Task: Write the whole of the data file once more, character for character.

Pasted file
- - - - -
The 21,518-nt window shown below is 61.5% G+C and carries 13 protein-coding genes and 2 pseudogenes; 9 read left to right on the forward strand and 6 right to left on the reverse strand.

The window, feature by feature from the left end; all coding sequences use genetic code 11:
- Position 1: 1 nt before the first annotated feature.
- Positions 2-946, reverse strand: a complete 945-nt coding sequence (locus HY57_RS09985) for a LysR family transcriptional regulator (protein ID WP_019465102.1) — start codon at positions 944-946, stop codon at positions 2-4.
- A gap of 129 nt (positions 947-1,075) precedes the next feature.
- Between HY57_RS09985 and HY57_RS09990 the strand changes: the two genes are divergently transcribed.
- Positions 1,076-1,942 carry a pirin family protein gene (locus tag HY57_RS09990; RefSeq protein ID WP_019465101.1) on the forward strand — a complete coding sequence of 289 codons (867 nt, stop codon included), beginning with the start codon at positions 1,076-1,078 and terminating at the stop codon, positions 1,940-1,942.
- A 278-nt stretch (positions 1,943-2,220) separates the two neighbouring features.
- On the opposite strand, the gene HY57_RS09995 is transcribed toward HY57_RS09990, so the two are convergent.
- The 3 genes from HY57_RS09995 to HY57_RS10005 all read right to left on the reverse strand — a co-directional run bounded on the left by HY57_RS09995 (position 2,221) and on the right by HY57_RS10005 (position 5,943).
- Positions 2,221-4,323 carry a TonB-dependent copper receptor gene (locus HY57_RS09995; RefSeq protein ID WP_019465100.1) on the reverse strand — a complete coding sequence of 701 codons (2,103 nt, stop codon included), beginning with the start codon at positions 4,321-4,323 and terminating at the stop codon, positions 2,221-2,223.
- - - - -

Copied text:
The 21,518-nt window shown below is 61.5% G+C and carries 13 protein-coding genes and 2 pseudogenes; 9 read left to right on the forward strand and 6 right to left on the reverse strand.

The window, feature by feature from the left end; all coding sequences use genetic code 11:
- Position 1: 1 nt before the first annotated feature.
- Positions 2-946, reverse strand: a complete 945-nt coding sequence (locus HY57_RS09985) for a LysR family transcriptional regulator (protein ID WP_019465102.1) — start codon at positions 944-946, stop codon at positions 2-4.
- A gap of 129 nt (positions 947-1,075) precedes the next feature.
- Between HY57_RS09985 and HY57_RS09990 the strand changes: the two genes are divergently transcribed.
- Positions 1,076-1,942 carry a pirin family protein gene (locus tag HY57_RS09990; RefSeq protein ID WP_019465101.1) on the forward strand — a complete coding sequence of 289 codons (867 nt, stop codon included), beginning with the start codon at positions 1,076-1,078 and terminating at the stop codon, positions 1,940-1,942.
- A 278-nt stretch (positions 1,943-2,220) separates the two neighbouring features.
- On the opposite strand, the gene HY57_RS09995 is transcribed toward HY57_RS09990, so the two are convergent.
- The 3 genes from HY57_RS09995 to HY57_RS10005 all read right to left on the reverse strand — a co-directional run bounded on the left by HY57_RS09995 (position 2,221) and on the right by HY57_RS10005 (position 5,943).
- Positions 2,221-4,323 carry a TonB-dependent copper receptor gene (locus HY57_RS09995; RefSeq protein ID WP_019465100.1) on the reverse strand — a complete coding sequence of 701 codons (2,103 nt, stop codon included), beginning with the start codon at positions 4,321-4,323 and terminating at the stop codon, positions 2,221-2,223.